JSE moves sideways as world awaits Fed rate hike call

Mar 14 2017 14:07
David van Rooyen

The new JSE logo. (Supplied)

Company Data


Last traded 394
Change 5
% Change 1
Cumulative volume 329139
Market cap 0

Last Updated: 01/01/0001 at 12:00. Prices are delayed by 15 minutes. Source: McGregor BFA

Santam Limited [JSE:SNT]

Last traded 250
Change -5
% Change -2
Cumulative volume 31143
Market cap 0

Last Updated: 01/01/0001 at 12:00. Prices are delayed by 15 minutes. Source: McGregor BFA

Sanlam Limited [JSE:SLM]

Last traded 76
Change 1
% Change 1
Cumulative volume 5948332
Market cap 0

Last Updated: 01/01/0001 at 12:00. Prices are delayed by 15 minutes. Source: McGregor BFA

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Johannesburg - With global markets in limbo, the JSE also moved mainly sideways on Tuesday as investors wait for a decision on US interest rates by the Federal Reserve’s Open Market Committee which will be announced later this week.

The attention will be on the Federal Reserve's indications on the frequency of future rate hikes, as a possible increase at this week’s meeting has already been priced in.

Current projections are that interest rates will be raised three times this year, but there is a strong likelihood of at least four hikes.

For South African investors the focus is on the dollar's reaction to the rate increases, as dollar strength will have a big influence on commodity prices - the main source of export revenue for the South African economy.

But if the rand loses ground against a rampant dollar, it could make the dual-listed shares on the JSE cheaper in rand for foreign investors. A softer rand will also support the revenue of South African exporters who report their results in rand.

The local unit traded 0.41% softer at R13.21 to the dollar on Tuesday, after it stood at R12.86 on February 22 and R12.95 on March 6.

By mid-morning the major indices on the JSE had hardly moved, with the All-share index only 0.1% lower at 51 810 points and the Top 40 index 0.14% down at 44 782 points. The Resources index was only 0.22% lower, with the Industrial index losing 0.17%. The Financial index gained 0.22%. 

The Resources index made a strong run on Monday as a softer dollar supported commodity prices, but the dollar regained some of its strength and commodity prices were marginally lower again. Anglo American [JSE:AGL] was only 0.13% softer at R191.06, but Glencore [JSE:GLN] lost 1.14% to R50.31.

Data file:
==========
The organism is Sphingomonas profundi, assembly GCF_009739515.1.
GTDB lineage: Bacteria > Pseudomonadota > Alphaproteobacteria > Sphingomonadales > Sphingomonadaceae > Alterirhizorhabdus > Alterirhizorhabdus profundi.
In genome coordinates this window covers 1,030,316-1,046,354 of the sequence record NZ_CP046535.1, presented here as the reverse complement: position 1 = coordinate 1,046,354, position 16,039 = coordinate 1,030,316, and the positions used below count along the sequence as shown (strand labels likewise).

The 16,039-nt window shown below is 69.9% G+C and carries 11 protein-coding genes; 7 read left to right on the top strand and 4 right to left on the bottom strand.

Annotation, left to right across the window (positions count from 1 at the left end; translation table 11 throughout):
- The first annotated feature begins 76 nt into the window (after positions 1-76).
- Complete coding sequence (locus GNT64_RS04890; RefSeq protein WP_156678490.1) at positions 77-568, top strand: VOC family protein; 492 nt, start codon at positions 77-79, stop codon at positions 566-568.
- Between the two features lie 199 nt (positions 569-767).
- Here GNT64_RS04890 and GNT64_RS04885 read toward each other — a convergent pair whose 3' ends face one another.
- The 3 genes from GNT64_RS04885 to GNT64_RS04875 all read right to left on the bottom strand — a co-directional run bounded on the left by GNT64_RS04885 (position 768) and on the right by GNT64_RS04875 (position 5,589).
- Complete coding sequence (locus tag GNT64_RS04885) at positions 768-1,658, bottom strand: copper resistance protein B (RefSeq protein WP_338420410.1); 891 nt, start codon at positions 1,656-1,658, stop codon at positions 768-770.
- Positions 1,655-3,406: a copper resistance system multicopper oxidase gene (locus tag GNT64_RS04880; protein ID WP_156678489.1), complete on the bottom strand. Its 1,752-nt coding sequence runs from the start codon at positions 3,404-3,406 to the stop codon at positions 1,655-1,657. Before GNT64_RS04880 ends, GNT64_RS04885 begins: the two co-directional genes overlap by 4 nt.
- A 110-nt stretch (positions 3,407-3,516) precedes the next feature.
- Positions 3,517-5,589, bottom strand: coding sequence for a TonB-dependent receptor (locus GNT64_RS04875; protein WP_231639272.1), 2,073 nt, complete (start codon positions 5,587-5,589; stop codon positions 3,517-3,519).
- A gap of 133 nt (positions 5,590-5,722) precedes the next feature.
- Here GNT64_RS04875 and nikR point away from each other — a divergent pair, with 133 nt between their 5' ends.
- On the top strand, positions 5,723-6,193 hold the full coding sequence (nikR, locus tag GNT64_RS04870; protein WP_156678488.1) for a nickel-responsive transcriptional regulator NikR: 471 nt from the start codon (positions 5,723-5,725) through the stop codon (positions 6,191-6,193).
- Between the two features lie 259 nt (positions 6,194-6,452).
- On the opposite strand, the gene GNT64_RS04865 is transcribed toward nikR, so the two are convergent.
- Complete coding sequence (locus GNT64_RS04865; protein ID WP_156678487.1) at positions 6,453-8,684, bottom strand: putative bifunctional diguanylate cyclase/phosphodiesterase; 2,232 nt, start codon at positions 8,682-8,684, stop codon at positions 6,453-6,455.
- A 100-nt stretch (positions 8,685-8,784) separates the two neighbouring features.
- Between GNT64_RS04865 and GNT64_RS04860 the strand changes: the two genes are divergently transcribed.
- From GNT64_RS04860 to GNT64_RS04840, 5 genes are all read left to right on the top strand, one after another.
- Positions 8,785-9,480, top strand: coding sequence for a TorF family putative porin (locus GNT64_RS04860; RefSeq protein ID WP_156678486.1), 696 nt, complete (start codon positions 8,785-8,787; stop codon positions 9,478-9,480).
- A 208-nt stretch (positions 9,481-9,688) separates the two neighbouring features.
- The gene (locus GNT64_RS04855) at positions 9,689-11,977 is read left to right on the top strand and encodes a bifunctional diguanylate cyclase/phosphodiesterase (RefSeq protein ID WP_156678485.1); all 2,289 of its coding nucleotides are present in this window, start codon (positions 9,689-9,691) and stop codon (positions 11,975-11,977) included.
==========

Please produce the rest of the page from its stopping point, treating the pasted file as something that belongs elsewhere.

Standard Bank [JSE:SBK] was the busiest share in terms of volume and more than 4 million shares were sold for R624m. The stock traded 1.52% higher at R152.53.

Standard Bank is one of the 16 banks accused of colluding to rig the rand, but investors were encouraged by indications that the matter could be resolved quickly. It could go before the Competition Tribunal with the case concluded as soon as July, after a private pre-hearing was held on Friday.

There was also heavy trade in FirstRand [JSE:FSR] shares, but the stock traded 0.64% softer at R51.37. FirstRand is not one of the banks mentioned in the currency-rigging case.

Sanlam [JSE:SLM] made another unsuccessful attempt in early trade to establish a 52-week high and by mid-morning was 1.07% softer at R69.17. Santam [JSE:SNT] traded on a 52-week intraday high at R257.34, but lost momentum and at mid-morning was 0.22% softer at R255.06. Old Mutual [JSE:OML] lost 1.09% to trade at R35.98. Discovery [JSE:DSY] traded 1.89% higher on a new 52-week high of R133.96.

Tiger Brands [JSE:TBS], which hardly moved over the past month, was 21.61% up at R424.85.

Shoprite [JSE:SHP] was 2.96% higher at R205.25 and the share is now more than 11% up over the past 30 days, after the announcement that the proposed merger with Steinhoff [JSE:SNH] is no longer taking place. Steinhoff gained only 3% over that period and traded 0.70% softer at R66.52 on Tuesday morning.

equities  |  jse  |  markets



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